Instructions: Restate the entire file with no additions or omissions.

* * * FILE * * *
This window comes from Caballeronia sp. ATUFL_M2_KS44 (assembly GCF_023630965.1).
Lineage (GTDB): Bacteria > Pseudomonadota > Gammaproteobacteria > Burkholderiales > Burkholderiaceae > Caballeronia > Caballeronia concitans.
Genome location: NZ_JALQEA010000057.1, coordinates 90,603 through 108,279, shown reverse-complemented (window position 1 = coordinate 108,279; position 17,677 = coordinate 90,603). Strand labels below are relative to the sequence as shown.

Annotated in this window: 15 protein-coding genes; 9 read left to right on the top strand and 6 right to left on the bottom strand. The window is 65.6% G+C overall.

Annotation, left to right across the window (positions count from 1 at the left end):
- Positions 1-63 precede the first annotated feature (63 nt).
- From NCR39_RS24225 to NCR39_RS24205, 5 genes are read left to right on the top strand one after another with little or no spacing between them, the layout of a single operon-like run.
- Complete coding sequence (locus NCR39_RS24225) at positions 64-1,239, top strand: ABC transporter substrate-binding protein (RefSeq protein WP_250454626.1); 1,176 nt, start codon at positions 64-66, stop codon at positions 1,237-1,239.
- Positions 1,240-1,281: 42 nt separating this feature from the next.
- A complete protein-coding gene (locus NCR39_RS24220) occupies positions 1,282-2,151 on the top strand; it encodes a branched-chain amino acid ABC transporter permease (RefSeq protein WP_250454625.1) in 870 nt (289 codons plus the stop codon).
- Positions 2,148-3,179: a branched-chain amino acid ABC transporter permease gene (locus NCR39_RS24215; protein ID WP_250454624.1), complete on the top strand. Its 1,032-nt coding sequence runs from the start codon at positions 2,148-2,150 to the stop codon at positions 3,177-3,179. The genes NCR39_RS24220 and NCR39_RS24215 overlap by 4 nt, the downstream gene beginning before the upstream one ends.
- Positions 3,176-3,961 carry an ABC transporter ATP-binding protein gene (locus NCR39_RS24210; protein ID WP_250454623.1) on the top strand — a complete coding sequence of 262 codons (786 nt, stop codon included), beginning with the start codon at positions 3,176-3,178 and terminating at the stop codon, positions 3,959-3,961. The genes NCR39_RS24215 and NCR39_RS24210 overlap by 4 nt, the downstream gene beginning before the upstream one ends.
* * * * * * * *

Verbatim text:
This window comes from Caballeronia sp. ATUFL_M2_KS44 (assembly GCF_023630965.1).
Lineage (GTDB): Bacteria > Pseudomonadota > Gammaproteobacteria > Burkholderiales > Burkholderiaceae > Caballeronia > Caballeronia concitans.
Genome location: NZ_JALQEA010000057.1, coordinates 90,603 through 108,279, shown reverse-complemented (window position 1 = coordinate 108,279; position 17,677 = coordinate 90,603). Strand labels below are relative to the sequence as shown.

Annotated in this window: 15 protein-coding genes; 9 read left to right on the top strand and 6 right to left on the bottom strand. The window is 65.6% G+C overall.

Annotation, left to right across the window (positions count from 1 at the left end):
- Positions 1-63 precede the first annotated feature (63 nt).
- From NCR39_RS24225 to NCR39_RS24205, 5 genes are read left to right on the top strand one after another with little or no spacing between them, the layout of a single operon-like run.
- Complete coding sequence (locus NCR39_RS24225) at positions 64-1,239, top strand: ABC transporter substrate-binding protein (RefSeq protein WP_250454626.1); 1,176 nt, start codon at positions 64-66, stop codon at positions 1,237-1,239.
- Positions 1,240-1,281: 42 nt separating this feature from the next.
- A complete protein-coding gene (locus NCR39_RS24220) occupies positions 1,282-2,151 on the top strand; it encodes a branched-chain amino acid ABC transporter permease (RefSeq protein WP_250454625.1) in 870 nt (289 codons plus the stop codon).
- Positions 2,148-3,179: a branched-chain amino acid ABC transporter permease gene (locus NCR39_RS24215; protein ID WP_250454624.1), complete on the top strand. Its 1,032-nt coding sequence runs from the start codon at positions 2,148-2,150 to the stop codon at positions 3,177-3,179. The genes NCR39_RS24220 and NCR39_RS24215 overlap by 4 nt, the downstream gene beginning before the upstream one ends.
- Positions 3,176-3,961 carry an ABC transporter ATP-binding protein gene (locus NCR39_RS24210; protein ID WP_250454623.1) on the top strand — a complete coding sequence of 262 codons (786 nt, stop codon included), beginning with the start codon at positions 3,176-3,178 and terminating at the stop codon, positions 3,959-3,961. The genes NCR39_RS24215 and NCR39_RS24210 overlap by 4 nt, the downstream gene beginning before the upstream one ends.